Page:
Optimism and hope reign supreme for a Jefferson County dairy farm

ADENA, Ohio — Optimism in the dairy business is waning for many farmers after a year of record low prices. For a Jefferson County couple, however, the love of the land, the cattle and a hope for the life they want to give their children, have them saying the future looks bright.

Team effort

Steve and Melissa Griffith operate an 80-cow dairy in Adena and farm more than 225 acres, and it’s truly a team effort.

Both Griffiths work on the farm. Melissa left her job with the Harrison County Soil and Water Conservation District to be on the farm more and raise her two children, Corissa, 5, and Shane, 3.

One of the factors in that decision was the difficulty finding labor to help on the farm. They have a part-time employee who is a lot of help for the couple, but others hired to help were not working out.

Steve admits the first spring was a little scary. Not necessarily because of money (although that’s always in the back of his mind), but because the two were working together and it was only the two of them. They depended on each other to get the crops planted, manure spread and the milking done.

And the area’s hills presented challenges for Melissa, a new tractor operator. However, before long, she was like a professional at operating the farm equipment.

Steve said there are advantages and disadvantages to operating the farm with just the two of them. One advantage is they don’t worry if someone is going to show up for work that day. But a disadvantage is that they don’t go many places together.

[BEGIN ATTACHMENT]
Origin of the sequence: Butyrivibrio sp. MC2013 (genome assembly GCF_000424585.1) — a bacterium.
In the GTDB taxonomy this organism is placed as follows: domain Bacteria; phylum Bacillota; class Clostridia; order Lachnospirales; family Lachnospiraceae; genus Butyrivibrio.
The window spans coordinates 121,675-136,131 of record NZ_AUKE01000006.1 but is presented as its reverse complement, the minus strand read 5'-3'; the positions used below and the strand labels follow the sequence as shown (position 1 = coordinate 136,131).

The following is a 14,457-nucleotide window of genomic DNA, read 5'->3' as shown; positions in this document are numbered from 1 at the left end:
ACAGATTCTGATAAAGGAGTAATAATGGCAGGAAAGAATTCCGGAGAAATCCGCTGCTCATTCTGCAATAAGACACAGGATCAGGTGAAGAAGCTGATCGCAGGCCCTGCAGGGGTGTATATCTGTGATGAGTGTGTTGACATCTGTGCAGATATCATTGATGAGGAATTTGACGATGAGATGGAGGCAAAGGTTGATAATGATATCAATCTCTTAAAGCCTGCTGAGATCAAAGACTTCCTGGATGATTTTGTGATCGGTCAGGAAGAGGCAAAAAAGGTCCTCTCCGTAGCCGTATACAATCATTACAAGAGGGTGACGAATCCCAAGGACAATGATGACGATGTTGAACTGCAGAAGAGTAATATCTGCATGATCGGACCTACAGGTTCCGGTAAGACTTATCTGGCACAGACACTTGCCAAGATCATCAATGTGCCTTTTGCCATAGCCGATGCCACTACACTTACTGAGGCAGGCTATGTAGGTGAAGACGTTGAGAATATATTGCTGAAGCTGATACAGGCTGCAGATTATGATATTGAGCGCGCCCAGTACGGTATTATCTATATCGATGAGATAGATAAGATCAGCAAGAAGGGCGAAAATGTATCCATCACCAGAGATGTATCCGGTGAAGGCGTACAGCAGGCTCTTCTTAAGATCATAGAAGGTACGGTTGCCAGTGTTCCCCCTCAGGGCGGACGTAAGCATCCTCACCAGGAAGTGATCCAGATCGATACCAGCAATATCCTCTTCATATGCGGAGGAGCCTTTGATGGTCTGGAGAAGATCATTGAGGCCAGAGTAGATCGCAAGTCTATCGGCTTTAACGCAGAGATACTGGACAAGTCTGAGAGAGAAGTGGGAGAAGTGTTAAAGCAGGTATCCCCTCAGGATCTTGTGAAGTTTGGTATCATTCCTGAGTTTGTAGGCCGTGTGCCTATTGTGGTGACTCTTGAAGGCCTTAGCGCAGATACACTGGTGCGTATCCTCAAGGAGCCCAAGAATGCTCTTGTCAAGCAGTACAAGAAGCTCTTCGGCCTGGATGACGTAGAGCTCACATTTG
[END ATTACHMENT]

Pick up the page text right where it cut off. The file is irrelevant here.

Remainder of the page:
Today, the milk prices could be higher, but they feel if they can make it through a year like 2009, then they can make it through whatever life throws at them.

The beginning

Steve has always loved the farm life. After all, he is a fourth generation dairy farmer, and worked at it with his grandfather and his dad.

In the early 1990s, he attended The Ohio State University, where he majored in animal science. It was at Ohio State that he met his future wife, Melissa, who was majoring in forestry management.

Then in 1995, he got the news: His dad was diagnosed with colon cancer and would need surgery. Steve took a quarter off of school to take care of the farm in the hopes his dad would recover, but in 1998, Steve’s father died.

Steve said it never occurred to him what would happen when that day occurred. It was just a given that he would farm like his dad. He took over the dairy farm and has never looked back.

“We were lucky. I inherited a herd of cattle, and this is what I like to do,” Steve said.

Steve’s great-grandfather was a Guernsey man, but his grandfather wanted Holsteins and eventually his grandfather won. Today, the farm continues to raise and milk grade Holsteins.

The Griffiths raise their own forages and purchase most of their grain. The couple raises 50 acres of corn and over 100 acres of hay for their herd.

In 2002, the couple were having trouble completing milking in an efficient manner and decided something had to change. So they built a new freestyle barn and milking parlor.